Equine Therapy

How it works

The movements of a horse’s back are primarily relaxing for the patient, but also have an invigorating and stimulating effect. The patient sits on a wide saddle on the back of a horse, which the guide leads the guide in a walking gait. This sitting position alone can have a positive effect on cramped muscles in the torso and legs. The healthcare professional supports the patient and gives instructions for exercises. In addition, they can use their hands to induce the relevant pelvic movement in the patient. The muscles constantly alternate between tension and relaxation. At the same time, this therapy hones the patient’s balance, postural responses of the torso, and coordination, as well as strengthening weak muscles and even releasing muscular tension.

As a result, Equine Therapy can be used in pursuit of diverse therapeutic objectives: To alleviate pain or control muscular tension. A study on increased muscle tone (spasticity) in paraplegics found that Equine Therapy resulted in improvements (Lechner 2003). Moreover, treatment on horseback is psychologically positive for patients, and motives them.

Hippotherapie

Equine Therapy at the Swiss Paraplegic Centre

Horse-specific requirements

  • Mental and emotional fitness for the concentrated acceptance and following of commands
  • Building the horse’s muscles and endurance
  • Ability to remain calm and patient on the ramp
  • Trust with respect to the various pieces of therapeutic equipment (walking sticks, wheelchairs, etc.)
  • Willingness to be led at neck and shoulder height on both sides
  • Impervious to the patient’s spasticity and imbalance
  • Able to handle being surrounded by several people
  • Ability to keep calm in the face of all sorts of environmental conditions and noises

Cost coverage and prescription

After the acute phase is complete, Equine Therapy can be undertaken in outpatient and inpatient care. It is primarily given to patients with neurological conditions such as spinal cord injury, MS or stroke. In some cases, the costs of Equine Therapy may be covered by health insurance or disability insurance, for instance in Switzerland for adults with multiple sclerosis and children with cerebral palsy and trisomy 21. Third-party financing should be considered for other diagnoses.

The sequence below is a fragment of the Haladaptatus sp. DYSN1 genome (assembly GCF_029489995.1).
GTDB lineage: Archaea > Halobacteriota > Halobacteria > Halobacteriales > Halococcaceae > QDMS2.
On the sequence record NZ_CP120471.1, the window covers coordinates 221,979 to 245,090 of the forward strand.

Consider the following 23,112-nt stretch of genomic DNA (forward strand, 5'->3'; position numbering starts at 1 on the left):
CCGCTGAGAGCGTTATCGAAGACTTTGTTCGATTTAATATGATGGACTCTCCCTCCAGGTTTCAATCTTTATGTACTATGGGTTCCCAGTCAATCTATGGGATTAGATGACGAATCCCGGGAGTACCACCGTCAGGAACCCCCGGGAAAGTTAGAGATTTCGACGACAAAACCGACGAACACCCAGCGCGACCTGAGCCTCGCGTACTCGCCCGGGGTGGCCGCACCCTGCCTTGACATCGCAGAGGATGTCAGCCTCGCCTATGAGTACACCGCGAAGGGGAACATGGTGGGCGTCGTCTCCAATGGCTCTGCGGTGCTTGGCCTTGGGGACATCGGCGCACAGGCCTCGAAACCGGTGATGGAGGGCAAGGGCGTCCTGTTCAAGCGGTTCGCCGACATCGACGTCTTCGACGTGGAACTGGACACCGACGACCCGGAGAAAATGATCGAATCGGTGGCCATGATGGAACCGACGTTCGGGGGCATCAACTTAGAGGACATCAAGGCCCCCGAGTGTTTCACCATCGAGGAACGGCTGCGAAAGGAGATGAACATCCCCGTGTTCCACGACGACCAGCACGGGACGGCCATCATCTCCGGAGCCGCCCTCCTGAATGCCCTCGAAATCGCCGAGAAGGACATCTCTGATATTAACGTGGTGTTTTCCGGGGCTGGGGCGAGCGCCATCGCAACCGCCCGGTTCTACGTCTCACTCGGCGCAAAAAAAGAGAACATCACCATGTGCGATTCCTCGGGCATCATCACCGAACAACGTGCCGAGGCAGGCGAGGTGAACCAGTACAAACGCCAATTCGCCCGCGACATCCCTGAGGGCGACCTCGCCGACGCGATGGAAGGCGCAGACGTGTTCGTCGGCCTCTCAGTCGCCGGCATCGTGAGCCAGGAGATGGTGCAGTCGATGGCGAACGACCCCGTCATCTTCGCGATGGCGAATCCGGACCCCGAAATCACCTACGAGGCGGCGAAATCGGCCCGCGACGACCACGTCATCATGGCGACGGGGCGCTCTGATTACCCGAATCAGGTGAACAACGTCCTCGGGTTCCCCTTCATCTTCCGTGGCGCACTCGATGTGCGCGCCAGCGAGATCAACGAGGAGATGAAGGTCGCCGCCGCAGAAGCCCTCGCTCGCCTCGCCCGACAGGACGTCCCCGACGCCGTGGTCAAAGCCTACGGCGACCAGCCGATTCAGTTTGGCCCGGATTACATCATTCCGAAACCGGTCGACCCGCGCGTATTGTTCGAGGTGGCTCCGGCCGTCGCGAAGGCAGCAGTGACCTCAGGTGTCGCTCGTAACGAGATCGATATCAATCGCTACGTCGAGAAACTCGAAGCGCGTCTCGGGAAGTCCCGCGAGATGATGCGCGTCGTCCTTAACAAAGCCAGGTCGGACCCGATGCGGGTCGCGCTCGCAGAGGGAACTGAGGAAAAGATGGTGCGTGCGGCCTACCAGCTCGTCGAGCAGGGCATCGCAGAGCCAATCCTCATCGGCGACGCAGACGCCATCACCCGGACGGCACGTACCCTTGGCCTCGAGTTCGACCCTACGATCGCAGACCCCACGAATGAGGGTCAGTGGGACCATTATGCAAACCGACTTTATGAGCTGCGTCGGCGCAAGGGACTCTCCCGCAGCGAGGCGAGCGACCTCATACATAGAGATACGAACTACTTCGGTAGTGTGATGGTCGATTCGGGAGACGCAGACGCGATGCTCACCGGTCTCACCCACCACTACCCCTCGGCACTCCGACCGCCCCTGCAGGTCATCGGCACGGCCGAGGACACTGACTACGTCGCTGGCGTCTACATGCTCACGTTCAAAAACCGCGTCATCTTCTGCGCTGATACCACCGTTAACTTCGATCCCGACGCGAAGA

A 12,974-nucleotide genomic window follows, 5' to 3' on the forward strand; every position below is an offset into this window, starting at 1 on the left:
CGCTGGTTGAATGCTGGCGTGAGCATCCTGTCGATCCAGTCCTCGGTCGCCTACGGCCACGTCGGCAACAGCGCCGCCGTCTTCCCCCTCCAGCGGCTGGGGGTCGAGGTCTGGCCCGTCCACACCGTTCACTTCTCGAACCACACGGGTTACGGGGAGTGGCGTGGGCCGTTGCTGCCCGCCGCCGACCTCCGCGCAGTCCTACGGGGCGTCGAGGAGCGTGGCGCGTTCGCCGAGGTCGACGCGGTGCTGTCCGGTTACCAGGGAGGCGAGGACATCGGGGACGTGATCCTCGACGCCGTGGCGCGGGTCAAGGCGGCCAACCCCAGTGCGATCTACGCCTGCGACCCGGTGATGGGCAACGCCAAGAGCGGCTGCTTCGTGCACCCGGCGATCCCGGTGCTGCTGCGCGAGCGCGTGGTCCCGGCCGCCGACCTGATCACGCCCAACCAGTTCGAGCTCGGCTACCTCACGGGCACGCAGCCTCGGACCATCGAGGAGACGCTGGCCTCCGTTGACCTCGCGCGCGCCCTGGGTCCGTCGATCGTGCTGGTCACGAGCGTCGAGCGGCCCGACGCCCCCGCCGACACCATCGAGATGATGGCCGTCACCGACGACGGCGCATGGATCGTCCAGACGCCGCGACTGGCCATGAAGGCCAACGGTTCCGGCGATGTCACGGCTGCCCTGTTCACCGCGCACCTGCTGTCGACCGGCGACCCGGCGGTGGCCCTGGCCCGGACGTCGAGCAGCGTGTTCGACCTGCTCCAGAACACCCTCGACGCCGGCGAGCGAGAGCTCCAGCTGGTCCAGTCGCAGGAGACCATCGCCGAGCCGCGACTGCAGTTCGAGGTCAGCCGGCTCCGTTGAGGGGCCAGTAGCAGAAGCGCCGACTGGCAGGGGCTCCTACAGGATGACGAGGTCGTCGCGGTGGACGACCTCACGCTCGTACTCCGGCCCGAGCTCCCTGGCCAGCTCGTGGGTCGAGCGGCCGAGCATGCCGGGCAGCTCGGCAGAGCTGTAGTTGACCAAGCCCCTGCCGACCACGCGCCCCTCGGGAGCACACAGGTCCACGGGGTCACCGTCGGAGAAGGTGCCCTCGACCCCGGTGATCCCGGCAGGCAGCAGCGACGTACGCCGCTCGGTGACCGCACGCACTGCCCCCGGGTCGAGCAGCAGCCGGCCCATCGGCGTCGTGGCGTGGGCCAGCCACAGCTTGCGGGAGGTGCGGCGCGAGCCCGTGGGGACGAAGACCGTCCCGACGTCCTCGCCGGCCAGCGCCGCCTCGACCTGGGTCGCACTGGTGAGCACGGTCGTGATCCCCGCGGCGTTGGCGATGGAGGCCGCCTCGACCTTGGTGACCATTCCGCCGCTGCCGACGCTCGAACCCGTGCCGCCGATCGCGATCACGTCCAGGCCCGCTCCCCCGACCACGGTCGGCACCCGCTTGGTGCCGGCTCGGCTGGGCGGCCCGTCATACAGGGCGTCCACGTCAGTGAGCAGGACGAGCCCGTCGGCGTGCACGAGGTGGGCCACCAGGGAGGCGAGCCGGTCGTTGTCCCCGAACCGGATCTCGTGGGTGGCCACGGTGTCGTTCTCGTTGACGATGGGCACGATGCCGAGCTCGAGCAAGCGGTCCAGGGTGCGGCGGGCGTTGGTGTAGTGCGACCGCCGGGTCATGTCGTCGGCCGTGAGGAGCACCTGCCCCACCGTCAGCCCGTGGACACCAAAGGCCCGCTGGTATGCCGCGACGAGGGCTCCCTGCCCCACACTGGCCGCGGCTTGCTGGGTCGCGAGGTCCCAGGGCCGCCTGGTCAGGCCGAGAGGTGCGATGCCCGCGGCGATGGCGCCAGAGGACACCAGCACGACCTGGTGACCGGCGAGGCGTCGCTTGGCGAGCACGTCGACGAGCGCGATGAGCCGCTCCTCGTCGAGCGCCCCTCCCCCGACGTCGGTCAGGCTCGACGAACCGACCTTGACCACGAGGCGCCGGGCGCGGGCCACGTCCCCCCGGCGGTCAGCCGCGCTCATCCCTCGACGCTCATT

As is the case with any other form of therapy, in this country this therapy must be prescribed by a doctor and performed by physiotherapists with additional training in Equine Therapy. This usually takes the form of further training in Künzle-style equine therapy (K-hippotherapy). Inpatients with spinal cord injury are covered by the clinic’s daily rate.

The therapeutic team consists of the patient, a trained therapy horse, an equine therapist and a horse guide.

Equine therapy usually takes place once a week. It can take place outdoors or in the hall. The duration of treatment depends on the resilience and capacity of the patient, but lasts around 30 minutes on average. The patient will be held securely by the equine therapist throughout the procedure. Transfer, i.e. the transition from the horse, is an essential part of the treatment.

Hippotherapie

Equine Therapy at the Swiss Paraplegic Centre

Patient requirements

The individual should have sufficient sitting stability and torso control and be able to move their head independently. Individual suitability should be determined by trained staff. Children should be at least four years old.


The Equine Therapy team

Equine therapy was first introduced at the SPC in 1994, at the Eyhof Farm Estate. Our team consists of the following:

  • three horse guides

  • nine equine therapists
  • three curative pedagogy and therapeutic riding therapists
  • eight Iceland horses


Fees

The fees for K-hippotherapy are approx. CHF 140.00 (excluding initial assessment) for each treatment session, depending on insurance.


Publication

Lechner H E, Feldhaus S, Gudmundsen L, Hegemann D, Michel D, Zäch G A, Knecht H. The short-term effect of hippotherapy on spasticity in patients with spinal cord injury. Spinal Cord. 2003 Sep; 41(9):502–5.

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